United States District Court, E.D. Virginia, Alexandria Division
O'Grady United States District Judge.
Randall Dillon, a Virginia inmate proceeding pro se, has
filed a petition for a writ of habeas corpus pursuant to 28
U.S.C. § 2254, challenging the constitutionality of
convictions entered in the Circuit Court of Hanover County.
Before this Court is the respondent's Motion to Dismiss
March 21, 2014, petitioner was convicted following a jury
trial of one count each of abduction by force and assault.
Case No. CR1300019-00 and -01. The facts underlying the
charges were explained by the Court of Appeals of Virginia as
On December 15, 2012, [Dawn] Pitts went to Henrico County to
pick up appellant from Stuart Chisholm's home. Appellant
had called Pitts and told her he was drunk and could not
drive his moped. He asked Pitts to drive him back to his
motel room at the Apple Garden Inn in Hanover County. When
Pitts arrived at Chisholm's home around 9:30 or 9:35
p.m., appellant appeared intoxicated and was consuming more
alcohol. He did not agree to leave with Pitts until after
midnight. At about 3:15 a.m., Pitts picked up appellant from
another location and began driving to the Apple Garden Inn.
During this drive, appellant became verbally and physically
abusive. Appellant struck Pitts in the face and head with his
When they reached the motel, appellant argued with Pitts
further and would not get out of the car. Appellant tried to
convince Pitts to take him to the hospital or to Pitts'
home, but she refused. Appellant took Pitts' car keys,
got out of the car, and went into his motel room. Pitts went
to the room to retrieve her keys. Appellant had her come
inside to talk. Appellant began groping Pitts and trying to
engage her in sexual intercourse. When she refused, appellant
told her she was not going anywhere but would spend the night
with him. He then demanded she take him to the hospital or
her home. When she refused, he did not allow her to leave.
Over the course of about three hours, Pitts repeatedly tried
to leave the room, but appellant would not let her go or give
her the keys. During this time, appellant threw her onto the
bed, hit her, and kicked her in the stomach. At one time, he
got on top of Pitts and choked her. Another time, appellant
grabbed a knife, held it to Pitts' face, and threatened
to 'gut' her and himself. Finally, Pitts said she
would take appellant to stay at her house. While appellant
was gathering some clothes, Pitts fled from the room.
Dillon v. Commonwealth. R. No. 0771-14-2 (Va. Ct.
App. Feb. 5, 2015), slip op. at 4-5. Dillon was sentenced to
serve 10 years in prison with 7 years suspended for the
abduction by force, and 12 months with 6 months suspended for
addition, petitioner earlier had been convicted in Henrico
County of two counts of carnally knowing a child of thirteen
years of age and one count of contributing to the delinquency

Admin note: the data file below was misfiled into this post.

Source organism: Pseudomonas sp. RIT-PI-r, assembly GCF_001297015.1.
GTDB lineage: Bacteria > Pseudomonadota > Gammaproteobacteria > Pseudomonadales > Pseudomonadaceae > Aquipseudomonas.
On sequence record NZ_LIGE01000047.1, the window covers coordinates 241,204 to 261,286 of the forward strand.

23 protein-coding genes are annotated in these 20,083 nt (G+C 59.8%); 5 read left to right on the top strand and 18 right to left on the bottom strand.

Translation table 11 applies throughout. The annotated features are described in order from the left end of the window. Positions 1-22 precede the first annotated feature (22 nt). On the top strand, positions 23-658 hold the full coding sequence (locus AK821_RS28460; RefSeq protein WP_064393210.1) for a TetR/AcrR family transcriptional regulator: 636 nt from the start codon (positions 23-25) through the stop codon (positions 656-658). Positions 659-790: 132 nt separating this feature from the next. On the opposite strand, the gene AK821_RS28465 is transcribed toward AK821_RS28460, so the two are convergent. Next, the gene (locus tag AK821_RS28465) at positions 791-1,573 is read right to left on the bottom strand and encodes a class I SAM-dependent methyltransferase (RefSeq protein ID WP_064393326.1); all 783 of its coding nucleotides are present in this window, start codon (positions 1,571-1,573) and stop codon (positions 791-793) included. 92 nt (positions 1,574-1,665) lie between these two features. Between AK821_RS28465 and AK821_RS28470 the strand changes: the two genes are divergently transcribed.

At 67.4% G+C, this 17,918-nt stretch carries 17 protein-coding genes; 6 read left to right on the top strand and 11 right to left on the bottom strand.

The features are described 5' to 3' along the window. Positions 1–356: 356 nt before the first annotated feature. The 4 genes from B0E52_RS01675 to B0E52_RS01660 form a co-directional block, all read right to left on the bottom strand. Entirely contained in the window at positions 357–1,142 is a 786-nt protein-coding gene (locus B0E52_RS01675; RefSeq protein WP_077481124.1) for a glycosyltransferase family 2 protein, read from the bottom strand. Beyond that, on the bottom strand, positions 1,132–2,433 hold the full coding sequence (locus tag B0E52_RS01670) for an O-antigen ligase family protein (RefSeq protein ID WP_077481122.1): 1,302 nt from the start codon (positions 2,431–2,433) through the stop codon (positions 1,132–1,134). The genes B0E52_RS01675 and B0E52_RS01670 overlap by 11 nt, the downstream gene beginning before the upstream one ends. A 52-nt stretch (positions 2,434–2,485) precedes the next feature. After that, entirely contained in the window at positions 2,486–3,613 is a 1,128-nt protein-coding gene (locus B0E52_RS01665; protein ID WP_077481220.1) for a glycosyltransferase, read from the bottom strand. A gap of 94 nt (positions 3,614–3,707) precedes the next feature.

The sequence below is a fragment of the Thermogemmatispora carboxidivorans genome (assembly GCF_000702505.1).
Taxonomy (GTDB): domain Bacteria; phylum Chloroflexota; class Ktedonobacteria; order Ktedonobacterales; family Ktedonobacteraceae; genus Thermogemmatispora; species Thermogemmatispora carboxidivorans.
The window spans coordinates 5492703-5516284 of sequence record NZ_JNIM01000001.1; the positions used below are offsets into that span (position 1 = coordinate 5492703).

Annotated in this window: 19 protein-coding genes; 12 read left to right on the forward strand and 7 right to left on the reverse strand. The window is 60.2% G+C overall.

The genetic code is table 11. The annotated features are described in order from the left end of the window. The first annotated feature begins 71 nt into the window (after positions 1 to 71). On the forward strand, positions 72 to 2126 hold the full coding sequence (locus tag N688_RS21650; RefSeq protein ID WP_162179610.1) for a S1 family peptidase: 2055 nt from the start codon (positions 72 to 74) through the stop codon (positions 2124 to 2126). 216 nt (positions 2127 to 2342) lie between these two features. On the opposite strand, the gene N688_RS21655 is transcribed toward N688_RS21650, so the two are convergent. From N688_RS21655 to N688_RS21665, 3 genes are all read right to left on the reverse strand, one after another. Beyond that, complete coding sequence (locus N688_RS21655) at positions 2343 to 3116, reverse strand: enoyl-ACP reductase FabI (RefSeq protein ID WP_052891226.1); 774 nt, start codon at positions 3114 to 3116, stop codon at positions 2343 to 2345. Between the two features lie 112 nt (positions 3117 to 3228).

of a minor. Case Nos. CR10001361-00 and -01, CR10001362-00.
He was sentenced to an aggregate of 21 years incarceration,
with 17 years and 14 months suspended. On March 21, 2014, the
court revoked the entire period of suspended time based upon
the abduction and assault convictions, and re-suspended 16
years and 8 months of the sentence.
took a direct appeal of all of the foregoing convictions,
raising the following claims:
1. The trial court abused its discretion by ignoring the
Brickhouse factors and permitting Pitts to testify
again, thereby denying his constitutional right to a fair
2. Brady v. Maryland requires reversal because the
police report and Pitts' written statement to the police
contained exculpatory evidence and had impeachment value but
were not provided to the defense.
3. The trial court erred by overruling his objection to
amendment of the indictment because it was a fatal variance.
4. The evidence to sustain the abduction conviction was
insufficient as a matter of law.
5. The victim impact statement violated the Virginia Code and
his constitutional rights to due process and a fair trial.
6. Because he was wrongfully convicted of abduction and
assault, the probation violation convictions cannot stand.
of the Court of Appeals denied Dillon's petition for
appeal on February 5, 2015, and a three-judge panel refused
further review on April 23, 2015. Resp. Ex. 1. Petitioner
sought review by the Supreme Court of Virginia, but his
petition was refused on December 23, 2015. Dillon v.
Commonwealth. R. No. 150661 (Va. Dec. 23, 2015); Resp.
April 4, 2016, Dillon turned to the federal forum and timely
filed this application for a writ of habeas corpus pursuant
to §2254,  essentially reiterating the claims that
were raised direct appeal, as follow:
1. The trial court abused its discretion in permitting Dawn
Pitts to testify at petitioner's second trial, in
violation of his constitutional rights to due process and a
2. The prosecutor withheld exculpatory evidence in the form
of written statements by Dawn Pitts, in violation of